7.7/10
97,468
392 user 180 critic

Y Tu Mamá También (2001)

Y tu mamá también (original title)
In Mexico, two teenage boys and an attractive older woman embark on a road trip and learn a thing or two about life, friendship, sex, and each other.

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Nominated for 1 Oscar. Another 37 wins & 45 nominations. See more awards »

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Cast

Cast overview, first billed only:
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Narrator (voice)
Ana López Mercado ...
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Nathan Grinberg ...
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Giselle Audirac ...
Nicole Bazaine
Arturo Ríos ...
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Diana Bracho ...
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Marta Aura ...
Enriqueta 'Queta' Allende
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Juan Carlos Remolina ...
Alejandro 'Jano' Montes de Oca
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Storyline

In Mexico City, late teen friends Tenoch Iturbide and Julio Zapata are feeling restless as their respective girlfriends are traveling together through Europe before they all begin the next phase of their lives at college. At a lavish family wedding, Tenoch and Julio meet Luisa Cortés, the twenty-something wife of Tenoch's cousin Jano, the two who have just moved to Mexico from Spain. Tenoch and Julio try to impress the beautiful Luisa by telling her that they will be taking a trip to the most beautiful secluded beach in Mexico called la Boca del Cielo (translated to Heaven's Mouth), the trip and the beach which in reality don't exist. When Luisa learns of Jano's latest marital indiscretion straight from the horse's mouth, she takes Tenoch and Julio's offer to go along on this road trip, meaning that Tenoch and Julio have to pull together quickly a road trip to a non-existent beach. They decide to head toward one suggested by their friend Saba, who seems a little confused himself of ... Written by Huggo

Plot Summary | Plot Synopsis

Taglines:

La vida tiene sus maneras de enseñarnos. La vida tiene sus maneras de confundirnos. La vida tiene sus maneras de cambiarnos. La vida tiene sus maneras de asombrarnos. La vida tiene sus maneras de herirnos. La vida tiene sus maneras de curarnos. La vida tiene sus maneras de inspirarnos.


Motion Picture Rating (MPAA)

Rated R for strong sexual content involving teens, drug use and language | See all certifications »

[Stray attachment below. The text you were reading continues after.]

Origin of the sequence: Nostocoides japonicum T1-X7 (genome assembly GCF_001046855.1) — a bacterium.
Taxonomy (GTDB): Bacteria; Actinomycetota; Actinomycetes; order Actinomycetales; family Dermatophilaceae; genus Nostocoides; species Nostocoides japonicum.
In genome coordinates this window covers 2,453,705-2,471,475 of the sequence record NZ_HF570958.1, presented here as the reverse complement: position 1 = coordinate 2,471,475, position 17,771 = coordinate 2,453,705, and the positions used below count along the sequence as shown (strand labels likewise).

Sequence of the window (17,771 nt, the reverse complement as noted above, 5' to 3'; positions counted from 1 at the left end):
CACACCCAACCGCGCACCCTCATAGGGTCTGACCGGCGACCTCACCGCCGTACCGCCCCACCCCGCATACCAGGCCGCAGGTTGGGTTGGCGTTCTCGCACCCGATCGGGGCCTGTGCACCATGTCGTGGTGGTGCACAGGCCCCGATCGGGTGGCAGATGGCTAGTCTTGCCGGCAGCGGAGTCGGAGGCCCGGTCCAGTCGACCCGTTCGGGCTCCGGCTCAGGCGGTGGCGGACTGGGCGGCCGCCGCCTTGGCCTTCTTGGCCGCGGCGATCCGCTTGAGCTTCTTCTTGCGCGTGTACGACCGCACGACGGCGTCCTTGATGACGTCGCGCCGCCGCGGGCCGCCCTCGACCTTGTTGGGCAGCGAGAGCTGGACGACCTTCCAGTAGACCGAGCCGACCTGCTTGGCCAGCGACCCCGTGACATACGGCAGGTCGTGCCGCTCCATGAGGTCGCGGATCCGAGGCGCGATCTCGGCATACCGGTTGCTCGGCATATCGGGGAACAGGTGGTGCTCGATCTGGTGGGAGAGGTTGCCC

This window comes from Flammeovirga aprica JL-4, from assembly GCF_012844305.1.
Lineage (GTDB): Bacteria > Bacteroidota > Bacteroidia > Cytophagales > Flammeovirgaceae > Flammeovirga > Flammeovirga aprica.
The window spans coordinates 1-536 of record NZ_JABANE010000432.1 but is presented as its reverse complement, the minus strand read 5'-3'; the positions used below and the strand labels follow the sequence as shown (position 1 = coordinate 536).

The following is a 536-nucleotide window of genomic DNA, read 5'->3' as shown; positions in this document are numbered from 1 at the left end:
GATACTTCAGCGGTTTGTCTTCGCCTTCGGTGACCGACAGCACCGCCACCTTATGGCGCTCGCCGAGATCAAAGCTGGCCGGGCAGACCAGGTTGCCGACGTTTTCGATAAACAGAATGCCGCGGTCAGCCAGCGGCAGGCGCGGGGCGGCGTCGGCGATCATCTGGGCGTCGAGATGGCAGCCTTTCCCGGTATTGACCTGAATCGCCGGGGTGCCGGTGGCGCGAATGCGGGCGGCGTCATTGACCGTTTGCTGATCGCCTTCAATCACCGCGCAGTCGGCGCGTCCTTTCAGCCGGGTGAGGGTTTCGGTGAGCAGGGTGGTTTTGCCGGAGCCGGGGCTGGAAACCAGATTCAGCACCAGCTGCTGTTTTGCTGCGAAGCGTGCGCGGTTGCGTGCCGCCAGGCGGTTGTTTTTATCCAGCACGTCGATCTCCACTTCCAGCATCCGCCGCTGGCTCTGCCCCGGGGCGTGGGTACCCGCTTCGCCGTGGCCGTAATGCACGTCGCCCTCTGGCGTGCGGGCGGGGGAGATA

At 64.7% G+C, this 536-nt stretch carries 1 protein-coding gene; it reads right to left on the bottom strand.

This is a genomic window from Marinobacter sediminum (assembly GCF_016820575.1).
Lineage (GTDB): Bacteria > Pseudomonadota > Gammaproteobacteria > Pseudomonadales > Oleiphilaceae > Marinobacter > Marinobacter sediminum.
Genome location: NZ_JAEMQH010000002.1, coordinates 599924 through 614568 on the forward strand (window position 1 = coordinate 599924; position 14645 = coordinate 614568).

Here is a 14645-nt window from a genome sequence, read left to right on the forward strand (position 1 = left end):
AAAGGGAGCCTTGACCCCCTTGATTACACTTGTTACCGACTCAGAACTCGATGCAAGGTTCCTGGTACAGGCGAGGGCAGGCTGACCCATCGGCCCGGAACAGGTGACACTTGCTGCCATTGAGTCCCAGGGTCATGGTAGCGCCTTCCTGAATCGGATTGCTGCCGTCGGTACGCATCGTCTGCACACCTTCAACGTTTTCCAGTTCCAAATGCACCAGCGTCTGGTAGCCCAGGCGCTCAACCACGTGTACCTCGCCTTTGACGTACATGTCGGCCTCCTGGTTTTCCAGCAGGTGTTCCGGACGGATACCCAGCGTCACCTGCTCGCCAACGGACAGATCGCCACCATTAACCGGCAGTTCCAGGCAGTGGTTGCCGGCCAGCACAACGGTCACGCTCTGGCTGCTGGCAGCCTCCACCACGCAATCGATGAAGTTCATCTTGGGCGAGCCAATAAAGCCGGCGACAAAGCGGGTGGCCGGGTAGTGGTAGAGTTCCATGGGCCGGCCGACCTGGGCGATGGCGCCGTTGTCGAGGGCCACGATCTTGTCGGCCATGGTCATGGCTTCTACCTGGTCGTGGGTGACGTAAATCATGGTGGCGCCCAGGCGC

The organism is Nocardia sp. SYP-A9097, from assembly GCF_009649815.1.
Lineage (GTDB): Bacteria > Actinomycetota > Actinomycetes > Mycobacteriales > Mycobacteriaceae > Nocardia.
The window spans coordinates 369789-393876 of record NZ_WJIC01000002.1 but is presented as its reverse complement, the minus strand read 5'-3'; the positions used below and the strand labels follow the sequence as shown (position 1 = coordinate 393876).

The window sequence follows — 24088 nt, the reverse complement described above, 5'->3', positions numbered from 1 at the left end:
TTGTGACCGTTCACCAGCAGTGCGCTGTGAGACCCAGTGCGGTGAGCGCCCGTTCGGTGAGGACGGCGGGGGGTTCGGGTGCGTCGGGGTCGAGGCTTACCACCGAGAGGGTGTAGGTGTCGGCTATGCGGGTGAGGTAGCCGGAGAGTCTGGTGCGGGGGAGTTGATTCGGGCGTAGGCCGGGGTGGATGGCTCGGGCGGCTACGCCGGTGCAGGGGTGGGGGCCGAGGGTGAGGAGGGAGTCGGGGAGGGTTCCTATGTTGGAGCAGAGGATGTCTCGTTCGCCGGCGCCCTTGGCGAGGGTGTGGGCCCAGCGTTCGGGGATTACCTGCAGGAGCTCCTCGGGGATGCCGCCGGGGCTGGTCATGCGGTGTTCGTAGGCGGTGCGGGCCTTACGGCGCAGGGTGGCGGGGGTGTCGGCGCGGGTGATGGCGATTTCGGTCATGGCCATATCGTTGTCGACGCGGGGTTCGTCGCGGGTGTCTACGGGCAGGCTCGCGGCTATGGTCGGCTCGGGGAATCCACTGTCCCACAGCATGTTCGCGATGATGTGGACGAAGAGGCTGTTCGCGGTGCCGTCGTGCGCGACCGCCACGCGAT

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Details

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Release Date:

26 April 2002 (USA)  »

Also Known As:

And Your Mother Too  »

Box Office

Budget:

$2,000,000 (estimated)

Opening Weekend:

$408,091 (USA) (17 March 2002)

Gross:

$13,622,333 (USA) (28 July 2002)
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Company Credits

Show detailed on  »

Technical Specs

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Aspect Ratio:

1.85 : 1
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Did You Know?

Trivia

The translation of the tagline is: "Life has its way of teaching us. Life has its way of confusing us. Life has its way of changing us. Life has its way of astonishing us. Life has its way of hurting us. Life has its way of curing us. Life has its way of inspiring us." See more »

Goofs

The image of Ernesto 'Che' Guevara hanging from the rear-view mirror keeps appearing and disappearing during the first part of the road trip, right before it is substituted by the toy rabbit Luisa buys at the township. See more »

Quotes

Luisa: Life is like the surf, so give yourself away like the sea.
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Connections

Referenced in Death Proof (2007) See more »

Soundtracks

Afila el Colmillo
(by F. Ruiz C., J. Lede, E. Acevedo, J. de La Cueva and Mala Rodríguez (as M. Rodriguez))
Performed by Titan and Mala Rodríguez (as La Mala Rodríguez)
Published by Brambila Musical, Warner Chappel Music Publishing, Inc. and Ediciones Doctor Yo,
S.L.
Sample from "Tiburón a la Vista", performed by Mike Laure, courtesy of Discos Mussari
Titan appears courtesy of EMI Music México/Virgin Records México
La Mala appears courtesy of Booouncing Bricks/Superage
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Frequently Asked Questions

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User Reviews

 
This one is for keeps
13 March 2004 | by (Los Angeles, USA) – See all my reviews

What a funny, sexy, sad, wonderful movie. Gael Garcia Bernal is destined for greatness. I was totally overwhelmed by the sexual tension between the characters. It is also a subtle, yet brutal, comment on Latin culture as far as sex is concerned. The reaction of the two boys after realizing they have made love is purely Latin fear. In another part of the world, that night of love could have been the new beginning of a wonderful friendship. Cuaròn, the director, redeems himself here, after the embarrassing "Great Expectations"


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